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In the next “Marine Mammal Highlights” section, we discuss our favorite pinnipeds – i.e. seals or sealions. The first pinniped we’ll discuss is the leopard seal, and Dr. Cindy Elliser explains below why she thinks it is the coolest one! (Psst don’t forget, you can watch all our “Marine Mammal Highlights” conversations on YouTube or listen to it on the “PacMam Podcast“!

Is this a seal, or a lizard in a seal’s fur? This may seem like a silly question – until you see a picture of this seal’s face!  This animal, although it has spots like a leopard (hence the name leopard seal), has a more defining feature in my mind – how much their head looks like a reptile!  It really looks like a giant (at 10-11.5 ft and up to 1000 lbs they are second largest seal) lizard or snake, covered in fur, with a very ferocious grin…what do you think?

Photo credit: https://www.britannica.com/animal/leopard-seal

And ferocious they are – they are the only seal that feeds regularly on warm-blooded prey (other seals eat fish, crustaceans and the like).  With their canine teeth they prey on fish and squid, but also on penguins and even other seals!  Now if that wasn’t strange enough, they also have tri-lobulated teeth that allow them to filter krill (small shrimp-like crustaceans that are more famously fed on by large baleen whales).  This seal has one of the most wide ranging diets – rarely will you find a hunter like this that can also filter feed.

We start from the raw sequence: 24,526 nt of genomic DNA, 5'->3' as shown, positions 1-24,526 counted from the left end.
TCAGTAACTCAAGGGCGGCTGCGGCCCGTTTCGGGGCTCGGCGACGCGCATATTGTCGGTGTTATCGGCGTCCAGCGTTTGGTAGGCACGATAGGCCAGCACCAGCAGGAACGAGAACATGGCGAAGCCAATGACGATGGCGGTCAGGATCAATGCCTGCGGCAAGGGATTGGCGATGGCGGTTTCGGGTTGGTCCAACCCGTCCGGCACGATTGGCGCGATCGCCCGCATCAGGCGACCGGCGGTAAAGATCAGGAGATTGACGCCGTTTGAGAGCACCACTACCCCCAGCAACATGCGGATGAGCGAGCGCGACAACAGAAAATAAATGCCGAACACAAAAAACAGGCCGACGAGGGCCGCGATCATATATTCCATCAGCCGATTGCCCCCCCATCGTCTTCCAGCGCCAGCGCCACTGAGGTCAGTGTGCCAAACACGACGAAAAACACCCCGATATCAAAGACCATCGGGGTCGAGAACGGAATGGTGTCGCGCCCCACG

Perhaps these feeding strategies evolved because they live in remote and harsh environments – in the Antarctic and sub-Antarctic waters.  You need to be able to get food wherever you can in places like that.  They don’t dive as deep and long as other seals, because they don’t have to.  They have figured out if they lie in wait by the ice shelf, they can grab penguins as they dive into the water to go on a foraging trip – imagine being a penguin and jumping into that fierce mouth!  Or, you are a penguin ready to jump in and barreling out of the water, swimming at up to 25 mph, launches a leopard seal onto the ice to grab you – that is a terrifying sight! Once caught the seal will actually skin the penguin by shaking the bird until the skin tears away – I guess they don’t want to fill up on feathers.  Leopard seals are quite intelligent too – they have been documented playing a cat and mouse game with penguins by cutting off their routes back to shore.  Researchers don’t know why they do this.  Perhaps for fun, or perhaps that is experience as they learn to hunt. Either way, not fun for the penguins. Now what eats them?  Not much.  Killer whales are the only ones documented that have eaten them, though it is thought that sharks likely do as well.  They haven’t been hunted for their fur by humans like other seals have, again because it isn’t so easy to get where they are – not worth the danger of the trip to try and get there.  During the austral fall and winter they will move north seasonally, coming to South Africa and South Australian coasts around Tasmania, New Zealand, Lord Howe Island, Cook Islands and Tierra del Fuego.